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Southern California experiences year-round high temperatures, but the summer months can be particularly intense in Orange County. People of all ages can experience heat-related injuries due to exposure, but older adults can be particularly susceptible to heat-related injuries as a result of their increased susceptibility to dehydration and health complications. It is critical for nursing homes to take steps to prevent heat-related illnesses and injuries, monitor patients for signs of heat-related illnesses and injuries, and take immediate action when a resident shows signs of a heat-related illness or injury. When a nursing home resident does experience an injury as a result of the heat, the nursing home could be negligent. You should get in touch with an experienced Orange County nursing home neglect lawyer who can help you with your case.

Recognizing the Signs of Heat-Related Illnesses and Injuries

Heat-related illnesses and injuries can range from mild to severe, and they can affect older adults in serious ways. As the Mayo Clinic explains, dehydration is especially common among the elderly when they do not drink enough water or experience exposure to high temperatures. There are a few reasons for increased susceptibility to dehydration and heat-related illnesses among seniors, including the fact that “older adults naturally have a lower volume of water in their bodies,” and older nursing home residents frequently take medications that place them at greater risk of dehydration and heat-related illness during heat waves.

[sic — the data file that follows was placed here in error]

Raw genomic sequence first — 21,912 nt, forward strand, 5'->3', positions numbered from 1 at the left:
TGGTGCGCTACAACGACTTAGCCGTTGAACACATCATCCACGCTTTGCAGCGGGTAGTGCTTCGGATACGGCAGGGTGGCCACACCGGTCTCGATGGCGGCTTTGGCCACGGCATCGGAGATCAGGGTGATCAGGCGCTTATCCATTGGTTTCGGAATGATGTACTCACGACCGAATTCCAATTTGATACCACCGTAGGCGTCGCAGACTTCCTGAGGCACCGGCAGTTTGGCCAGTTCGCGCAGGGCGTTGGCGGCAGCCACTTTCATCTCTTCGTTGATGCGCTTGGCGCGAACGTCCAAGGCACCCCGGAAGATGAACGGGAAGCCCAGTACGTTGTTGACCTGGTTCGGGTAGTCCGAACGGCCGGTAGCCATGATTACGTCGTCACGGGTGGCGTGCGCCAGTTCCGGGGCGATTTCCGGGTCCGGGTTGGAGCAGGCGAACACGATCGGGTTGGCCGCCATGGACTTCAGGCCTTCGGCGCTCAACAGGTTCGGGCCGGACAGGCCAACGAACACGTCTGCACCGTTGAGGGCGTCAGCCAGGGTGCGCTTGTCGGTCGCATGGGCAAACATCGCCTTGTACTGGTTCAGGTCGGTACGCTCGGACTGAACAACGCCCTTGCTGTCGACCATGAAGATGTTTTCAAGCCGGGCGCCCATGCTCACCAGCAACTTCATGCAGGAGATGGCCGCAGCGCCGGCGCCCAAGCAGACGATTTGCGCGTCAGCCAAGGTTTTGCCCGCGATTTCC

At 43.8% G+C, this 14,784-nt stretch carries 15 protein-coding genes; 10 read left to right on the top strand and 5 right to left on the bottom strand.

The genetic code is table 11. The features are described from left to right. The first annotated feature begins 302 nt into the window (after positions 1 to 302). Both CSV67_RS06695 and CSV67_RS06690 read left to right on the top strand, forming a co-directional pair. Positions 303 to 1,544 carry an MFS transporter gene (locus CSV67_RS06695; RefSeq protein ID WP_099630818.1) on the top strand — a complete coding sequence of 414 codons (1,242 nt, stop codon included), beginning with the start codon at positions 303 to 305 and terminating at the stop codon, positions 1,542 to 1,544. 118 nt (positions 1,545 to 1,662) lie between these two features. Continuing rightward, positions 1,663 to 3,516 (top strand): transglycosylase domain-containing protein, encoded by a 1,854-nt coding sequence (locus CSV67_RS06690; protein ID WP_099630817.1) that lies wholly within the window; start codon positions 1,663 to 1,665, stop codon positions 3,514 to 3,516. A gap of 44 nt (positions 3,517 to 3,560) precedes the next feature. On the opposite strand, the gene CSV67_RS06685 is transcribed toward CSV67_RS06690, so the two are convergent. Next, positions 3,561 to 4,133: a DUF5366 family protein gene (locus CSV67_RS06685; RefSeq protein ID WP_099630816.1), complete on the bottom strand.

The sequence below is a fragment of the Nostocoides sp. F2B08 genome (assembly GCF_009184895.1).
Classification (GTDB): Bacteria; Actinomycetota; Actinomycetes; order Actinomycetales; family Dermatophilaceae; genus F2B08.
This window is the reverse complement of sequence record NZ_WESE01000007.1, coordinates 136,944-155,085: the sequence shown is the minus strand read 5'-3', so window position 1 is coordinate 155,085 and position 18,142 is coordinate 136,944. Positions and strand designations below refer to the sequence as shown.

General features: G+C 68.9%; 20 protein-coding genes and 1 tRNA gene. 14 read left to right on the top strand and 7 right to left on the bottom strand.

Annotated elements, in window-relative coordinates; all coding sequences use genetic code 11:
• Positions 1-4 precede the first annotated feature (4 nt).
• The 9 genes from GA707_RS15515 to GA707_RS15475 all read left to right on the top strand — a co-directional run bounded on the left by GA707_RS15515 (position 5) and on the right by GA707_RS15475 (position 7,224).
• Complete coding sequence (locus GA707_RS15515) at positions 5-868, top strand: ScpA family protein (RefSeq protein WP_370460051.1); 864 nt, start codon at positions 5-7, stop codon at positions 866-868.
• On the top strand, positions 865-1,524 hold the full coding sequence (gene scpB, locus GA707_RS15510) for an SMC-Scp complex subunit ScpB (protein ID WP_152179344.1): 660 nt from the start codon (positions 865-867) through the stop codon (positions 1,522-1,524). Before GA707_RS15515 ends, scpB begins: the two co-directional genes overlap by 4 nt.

When you have concerns about an elderly loved one’s safety in a nursing home, it can be difficult to identify signs and symptoms of nursing home abuse. Under some circumstances, it might seem as though there are logical explanations for certain indicators of abuse or neglect, while in other situations, the signs and symptoms of abuse simply might not be obvious. While it is critical for friends and family members of nursing home residents to know how to spot indicators of abuse, it is also important to remember that residents may be able to provide key information about neglect or negligence taking place at the nursing home. Although seniors with Alzheimer’s disease or other forms of dementia may not be able to voice their concerns directly, certain questions may be able to provide helpful information.

When you have a loved one in a nursing home, you should learn about the types of questions you can ask to identify indications of abuse. The following types of questions may be able to reveal abuse or neglect.

Questions Concerning Daily Activities

Nursing home abuse injuries can affect any resident of a nursing home in San Diego County or elsewhere in Southern California, regardless of age, sex, or health condition. However, it is important to know that there are risk factors that can make it more likely that a nursing home resident will be subject to nursing home abuse or neglect. To be clear, the fact that a nursing home resident has one or more of the most common risk factors for abuse does not necessarily mean that the resident will be subject to abuse, but that they are at greater risk for harm from abuse or neglect. Consider some of the following risk factors that could make elder abuse or neglect in a nursing home more likely.

Physical Health Issues